Bangkok Post » Post Blogs
Monday, April 27, 2009
Spreading the hate message
Adolf Hitler once said: "Make the lie big, make it simple, keep saying it and eventually they will believe it." And Franklin P Adams, the well-known American journalist and radio personality: "The trouble with this country is that there are too many politicians who believe, with a conviction based on experience, that you can fool all of the people all the time."
These two famous quotes pertaining to lies were deliberately selected to describe the conduct of our legislators, particularly the opposition Puea Thai MPs, during the joint parliamentary session in parliament last Wednesday and Thursday which was originally intended to be a brainstorming forum to search for solutions to the country's protracted political crisis.
Instead of a constructive discussion in a civilised manner, the entire event was turned into a circus with one after another Puea Thai MP piling scorn and accusations on the Abhisit government and the military for their alleged brutal handling of the red shirt protesters during the Songkran riots in Bangkok with the support of questionable video clips, unsubstantiated evidence, hearsay, wild imagination or pure fantasy.
Piecing together the essence of the Puea Thai MPs' vicious barbs during the debate, one could draw a picture of the riot and the government's response to it as seen from the Puea Thai's distorted perspective, apparently intended to mislead the gullible.
The key message to the public from the Puea Thai party is that what the public saw from the television or the actual riot in action with their own eyes might be just an illusion; the black colour they saw might actually be white and vice versa.
Here is the Puea Thai's summarised version of the red shirt protest, the riots and the crackdown by the military.
- The red shirt protest was peaceful, non-provocative and none of them were armed. The red shirt protesters who were seen making Molotov cocktails right at the protest site or who were seen lobbing petrol bombs on advancing troops were mere fake protesters probably on somebody's payroll to discredit the red shirts. The protesters were as clean as a sheet of linen.
- Red shirt protesters did not storm the venue of the Asean plus 3 and Asean plus 6 summits at the Royal Cliff Beach Resort. In fact, they were allowed onto the premises by police and soldiers. Also, they were not responsible for the cancellation of the summits. On the contrary, it was Prime Minister Abhisit Vejjajiva who chickened out and cancelled the summits.
- The red shirt protesters did not intimidate or attempted to take the life of Mr Abhisit when he went to the Interior Ministry to declare the state of emergency for Bangkok and neighbouring provinces. Instead they were there to rescue him from a mob masquerading as red shirt protesters. What you saw on the television screen a frenzied mob smashing Mr Abhisit’s car with chairs, bricks, plant pots and iron pipes had nothing to do with the red shirts.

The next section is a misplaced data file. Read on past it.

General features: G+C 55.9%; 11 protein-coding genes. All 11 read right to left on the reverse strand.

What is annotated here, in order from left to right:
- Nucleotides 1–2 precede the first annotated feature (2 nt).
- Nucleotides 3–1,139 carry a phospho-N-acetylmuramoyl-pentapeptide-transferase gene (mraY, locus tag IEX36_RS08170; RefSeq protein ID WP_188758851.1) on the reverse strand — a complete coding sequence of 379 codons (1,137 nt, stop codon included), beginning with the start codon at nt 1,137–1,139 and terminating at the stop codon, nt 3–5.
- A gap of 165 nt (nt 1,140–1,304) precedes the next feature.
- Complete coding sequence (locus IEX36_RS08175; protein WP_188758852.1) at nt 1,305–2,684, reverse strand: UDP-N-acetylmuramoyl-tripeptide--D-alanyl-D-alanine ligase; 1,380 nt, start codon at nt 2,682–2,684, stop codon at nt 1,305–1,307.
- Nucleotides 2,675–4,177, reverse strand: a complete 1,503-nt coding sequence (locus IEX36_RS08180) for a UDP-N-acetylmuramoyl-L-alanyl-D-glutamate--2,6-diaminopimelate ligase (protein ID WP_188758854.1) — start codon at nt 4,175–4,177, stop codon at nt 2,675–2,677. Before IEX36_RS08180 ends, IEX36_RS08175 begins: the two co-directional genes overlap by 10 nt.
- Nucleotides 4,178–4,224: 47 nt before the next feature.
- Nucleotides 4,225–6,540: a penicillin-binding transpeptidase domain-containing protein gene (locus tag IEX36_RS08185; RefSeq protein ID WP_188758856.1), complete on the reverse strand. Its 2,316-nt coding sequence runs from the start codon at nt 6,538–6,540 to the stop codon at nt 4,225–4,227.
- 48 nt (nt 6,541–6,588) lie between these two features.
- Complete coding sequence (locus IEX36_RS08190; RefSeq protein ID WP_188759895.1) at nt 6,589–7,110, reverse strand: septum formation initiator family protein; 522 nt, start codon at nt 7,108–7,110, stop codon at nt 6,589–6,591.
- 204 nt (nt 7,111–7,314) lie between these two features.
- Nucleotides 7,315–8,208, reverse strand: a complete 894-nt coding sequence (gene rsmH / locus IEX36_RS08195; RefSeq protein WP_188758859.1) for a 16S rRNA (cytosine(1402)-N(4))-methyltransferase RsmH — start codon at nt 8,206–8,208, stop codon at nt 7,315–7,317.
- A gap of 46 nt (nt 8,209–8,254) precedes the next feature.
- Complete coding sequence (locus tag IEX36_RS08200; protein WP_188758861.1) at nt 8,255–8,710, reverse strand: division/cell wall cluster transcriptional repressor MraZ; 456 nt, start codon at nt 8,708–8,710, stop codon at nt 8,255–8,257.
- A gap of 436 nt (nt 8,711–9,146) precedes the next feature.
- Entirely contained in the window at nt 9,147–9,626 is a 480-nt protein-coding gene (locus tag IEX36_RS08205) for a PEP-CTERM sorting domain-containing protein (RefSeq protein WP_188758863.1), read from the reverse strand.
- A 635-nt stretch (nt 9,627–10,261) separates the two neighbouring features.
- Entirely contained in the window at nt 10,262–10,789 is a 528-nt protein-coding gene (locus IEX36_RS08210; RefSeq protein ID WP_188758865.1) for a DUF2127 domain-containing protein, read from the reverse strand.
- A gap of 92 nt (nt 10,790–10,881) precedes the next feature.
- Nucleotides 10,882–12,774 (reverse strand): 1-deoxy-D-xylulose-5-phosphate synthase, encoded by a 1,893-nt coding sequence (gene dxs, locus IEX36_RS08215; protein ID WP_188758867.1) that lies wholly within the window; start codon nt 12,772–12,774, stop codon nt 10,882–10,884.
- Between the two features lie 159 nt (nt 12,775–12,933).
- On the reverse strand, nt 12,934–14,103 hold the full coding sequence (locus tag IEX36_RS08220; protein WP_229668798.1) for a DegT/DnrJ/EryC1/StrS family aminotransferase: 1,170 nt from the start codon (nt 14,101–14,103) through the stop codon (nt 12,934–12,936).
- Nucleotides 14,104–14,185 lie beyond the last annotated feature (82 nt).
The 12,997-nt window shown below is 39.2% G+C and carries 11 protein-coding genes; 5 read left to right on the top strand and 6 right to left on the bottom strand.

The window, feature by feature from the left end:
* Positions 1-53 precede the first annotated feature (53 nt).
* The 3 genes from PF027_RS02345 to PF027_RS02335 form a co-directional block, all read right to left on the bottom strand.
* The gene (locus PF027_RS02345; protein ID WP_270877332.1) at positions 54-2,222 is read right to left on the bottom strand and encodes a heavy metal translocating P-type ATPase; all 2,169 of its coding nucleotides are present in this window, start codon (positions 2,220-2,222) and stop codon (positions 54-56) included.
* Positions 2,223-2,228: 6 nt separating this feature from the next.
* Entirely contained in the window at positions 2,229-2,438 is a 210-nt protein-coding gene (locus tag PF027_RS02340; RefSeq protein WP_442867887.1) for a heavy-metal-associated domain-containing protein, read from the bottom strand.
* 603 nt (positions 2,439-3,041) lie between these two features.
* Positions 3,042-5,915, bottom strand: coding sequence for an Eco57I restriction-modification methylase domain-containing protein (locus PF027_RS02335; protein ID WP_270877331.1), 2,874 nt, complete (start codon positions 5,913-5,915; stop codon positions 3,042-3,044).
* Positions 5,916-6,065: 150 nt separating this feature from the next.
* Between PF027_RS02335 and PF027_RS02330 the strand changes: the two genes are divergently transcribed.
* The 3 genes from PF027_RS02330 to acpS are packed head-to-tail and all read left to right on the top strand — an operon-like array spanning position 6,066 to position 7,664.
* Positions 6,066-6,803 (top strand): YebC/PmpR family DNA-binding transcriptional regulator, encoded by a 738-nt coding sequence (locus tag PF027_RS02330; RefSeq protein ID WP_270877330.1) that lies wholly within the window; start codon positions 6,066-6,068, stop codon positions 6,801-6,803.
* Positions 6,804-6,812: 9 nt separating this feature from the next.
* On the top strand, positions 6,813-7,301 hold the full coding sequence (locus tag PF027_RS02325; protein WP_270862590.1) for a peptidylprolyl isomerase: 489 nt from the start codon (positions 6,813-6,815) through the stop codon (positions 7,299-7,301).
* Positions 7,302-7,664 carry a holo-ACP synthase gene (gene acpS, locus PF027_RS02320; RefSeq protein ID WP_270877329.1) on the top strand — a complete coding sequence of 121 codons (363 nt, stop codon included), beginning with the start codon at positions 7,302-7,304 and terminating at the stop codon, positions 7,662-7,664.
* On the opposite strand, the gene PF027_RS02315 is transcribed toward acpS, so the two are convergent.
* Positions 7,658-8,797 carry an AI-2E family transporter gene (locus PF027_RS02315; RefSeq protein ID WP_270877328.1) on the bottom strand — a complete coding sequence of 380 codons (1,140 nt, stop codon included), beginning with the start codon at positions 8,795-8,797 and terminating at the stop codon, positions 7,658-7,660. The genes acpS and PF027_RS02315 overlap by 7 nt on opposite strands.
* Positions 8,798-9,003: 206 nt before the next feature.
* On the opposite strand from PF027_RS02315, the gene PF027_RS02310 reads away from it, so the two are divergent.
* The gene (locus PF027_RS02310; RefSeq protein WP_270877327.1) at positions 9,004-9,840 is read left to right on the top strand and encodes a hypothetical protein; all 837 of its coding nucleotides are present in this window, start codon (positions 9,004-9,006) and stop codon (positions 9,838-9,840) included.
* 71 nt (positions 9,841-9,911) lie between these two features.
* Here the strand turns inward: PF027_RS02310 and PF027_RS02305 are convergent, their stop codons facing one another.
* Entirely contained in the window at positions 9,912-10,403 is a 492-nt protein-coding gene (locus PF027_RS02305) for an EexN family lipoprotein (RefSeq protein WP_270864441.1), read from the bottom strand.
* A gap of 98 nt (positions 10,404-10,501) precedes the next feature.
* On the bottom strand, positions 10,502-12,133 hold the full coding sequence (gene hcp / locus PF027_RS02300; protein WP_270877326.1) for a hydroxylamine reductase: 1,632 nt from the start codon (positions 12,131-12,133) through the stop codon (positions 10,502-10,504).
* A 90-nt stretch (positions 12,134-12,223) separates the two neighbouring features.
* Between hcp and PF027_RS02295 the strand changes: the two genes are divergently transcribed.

- Red shirt protesters were totally in the dark about all the gas tankers hauled to Din Daeng and other spots nearby to block the advance of the soldiers. The tankers were parked there by elements probably linked with Newin Chidchob.
- Soldiers used live bullets to fire on unarmed protesters, several of whom were believed to have been killed and their bodies hauled away in army trucks to be destroyed at some unknown locations to cover up the crime.
- The burning of hijacked buses, the vandalising of a mosque in a Muslim community on Petchaburi Road and the shootings which were widely thought to be perpetrated by red shirt protesters were in fact staged by third-hand elements in the guise of red shirt protesters. Anyone could don a red shirt and be seen as one of them, so said a Puea Thai MP. Also, the red shirts were not involved in the fatal shooting of two Nang Lerng residents.
- And last but not least, Prime Minister Abhisit was solely to blame for causing the worst political divide ever seen and for causing incalculable damage to the country's economy for imposing the state of emergency without any justification. You are all wrong to put the blame on Thaksin Shinawatra.
Having initially heard some of these absurdities, I simply could not believe my ears that they actually came from our grown up and well-educated MPs. After all, my hearing is all right and also I was not in the field among sheep. Then someone reminded me of the above two famous quotes which helped enlighten me about the Puea Thai’s whole circus in the parliament. Of course, there might be people out there who are gullible enough to fall victim to this shameless hate campaign.
It was indeed an achievement by the Puea Thai party if that actually qualified as an achievement and if its real agenda was to add fuel to fire to stir up hatred of the government and the military and to further deepen the ever-widening political and social divide in this country.
In contrast to the Puea Thai MPs’ shameless performance in the parliament, Prime Minister Abhisit has demonstrated his political maturity and composure and leadership. Despite the apparent hate message, he decided to lift the state of emergency and to set up an independent and impartial panel to look into the Songkran riot and the handling of the riot by security forces.
This post has 1 feedback awaiting moderation...